New Jersey Route 208

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Route 208

World War II Veterans Memorial Highway
Route information
Maintained by NJDOT
Length10.07 mi[1] (16.21 km)
ExistedJanuary 1, 1953[3]–present
NHSEntire route[1][2]
Major junctions
South end Route 4 in Fair Lawn
Major intersections
North end I-287 in Oakland
CountryUnited States
StateNew Jersey
CountiesBergen, Passaic
Highway system
US 206 I-278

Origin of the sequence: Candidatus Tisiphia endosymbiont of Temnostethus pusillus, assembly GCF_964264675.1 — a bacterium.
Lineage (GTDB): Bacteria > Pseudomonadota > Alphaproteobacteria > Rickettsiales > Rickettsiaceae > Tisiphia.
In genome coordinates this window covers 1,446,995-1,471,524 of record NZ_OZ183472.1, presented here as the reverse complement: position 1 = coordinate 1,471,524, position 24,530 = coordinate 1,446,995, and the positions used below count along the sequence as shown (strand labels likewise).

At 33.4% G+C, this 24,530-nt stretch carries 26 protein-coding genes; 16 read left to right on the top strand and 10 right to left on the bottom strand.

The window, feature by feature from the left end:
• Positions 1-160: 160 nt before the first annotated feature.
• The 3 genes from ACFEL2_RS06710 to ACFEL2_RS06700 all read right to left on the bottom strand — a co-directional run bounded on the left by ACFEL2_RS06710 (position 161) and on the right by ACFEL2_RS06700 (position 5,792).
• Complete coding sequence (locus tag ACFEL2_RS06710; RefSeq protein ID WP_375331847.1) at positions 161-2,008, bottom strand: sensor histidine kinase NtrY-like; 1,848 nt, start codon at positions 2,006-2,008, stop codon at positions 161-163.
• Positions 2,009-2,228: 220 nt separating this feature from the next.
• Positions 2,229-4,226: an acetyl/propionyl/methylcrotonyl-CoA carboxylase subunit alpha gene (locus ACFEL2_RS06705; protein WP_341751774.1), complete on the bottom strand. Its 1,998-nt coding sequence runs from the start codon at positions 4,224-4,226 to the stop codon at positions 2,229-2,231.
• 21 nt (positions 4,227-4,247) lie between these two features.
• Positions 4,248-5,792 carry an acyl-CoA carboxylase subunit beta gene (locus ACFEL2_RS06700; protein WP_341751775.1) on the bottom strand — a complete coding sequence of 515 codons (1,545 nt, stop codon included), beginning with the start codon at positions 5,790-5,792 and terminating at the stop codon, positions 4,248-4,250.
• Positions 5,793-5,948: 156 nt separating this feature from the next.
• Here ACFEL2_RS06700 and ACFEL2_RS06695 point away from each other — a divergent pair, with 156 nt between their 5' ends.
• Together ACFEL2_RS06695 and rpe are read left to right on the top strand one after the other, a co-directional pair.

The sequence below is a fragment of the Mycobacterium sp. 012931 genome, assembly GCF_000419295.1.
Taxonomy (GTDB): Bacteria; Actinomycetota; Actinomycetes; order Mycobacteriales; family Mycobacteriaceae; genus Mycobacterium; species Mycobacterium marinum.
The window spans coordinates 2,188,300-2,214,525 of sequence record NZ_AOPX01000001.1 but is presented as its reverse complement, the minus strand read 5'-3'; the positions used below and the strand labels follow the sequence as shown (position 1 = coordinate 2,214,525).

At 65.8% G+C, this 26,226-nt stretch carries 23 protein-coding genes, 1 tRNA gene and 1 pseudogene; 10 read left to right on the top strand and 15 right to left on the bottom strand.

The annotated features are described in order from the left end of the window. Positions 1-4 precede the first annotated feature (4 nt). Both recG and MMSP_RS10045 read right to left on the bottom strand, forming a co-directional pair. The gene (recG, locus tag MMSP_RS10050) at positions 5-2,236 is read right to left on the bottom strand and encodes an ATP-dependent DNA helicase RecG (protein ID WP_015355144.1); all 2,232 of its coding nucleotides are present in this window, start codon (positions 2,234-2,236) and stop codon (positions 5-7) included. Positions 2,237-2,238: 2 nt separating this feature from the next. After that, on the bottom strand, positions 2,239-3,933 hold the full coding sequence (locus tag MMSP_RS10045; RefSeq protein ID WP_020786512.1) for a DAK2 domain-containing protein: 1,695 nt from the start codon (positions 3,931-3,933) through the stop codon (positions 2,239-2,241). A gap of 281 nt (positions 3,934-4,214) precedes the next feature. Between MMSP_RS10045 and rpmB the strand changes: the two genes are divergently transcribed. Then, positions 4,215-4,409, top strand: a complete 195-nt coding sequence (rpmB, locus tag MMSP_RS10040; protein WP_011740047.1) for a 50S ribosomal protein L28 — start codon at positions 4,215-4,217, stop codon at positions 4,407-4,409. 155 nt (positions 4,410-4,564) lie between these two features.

Route 208 is a state highway in the northern part of New Jersey in the United States. It runs 10.07 miles (16.21 km) from an interchange with Route 4 and County Route 79 (CR 79, Saddle River Road) in Fair Lawn northwest to an interchange with Interstate 287 (I-287) in Oakland. The route runs through suburban areas of Bergen and Passaic counties as a four- to six-lane limited-access highway. Route 208 has all intersections with cross roads controlled by interchanges, but is not a freeway as several driveways exist. The route runs through the communities of Fair Lawn, Glen Rock, Hawthorne, Wyckoff, and Franklin Lakes along the way, interchanging with CR 507 in Fair Lawn and CR 502 in Franklin Lakes.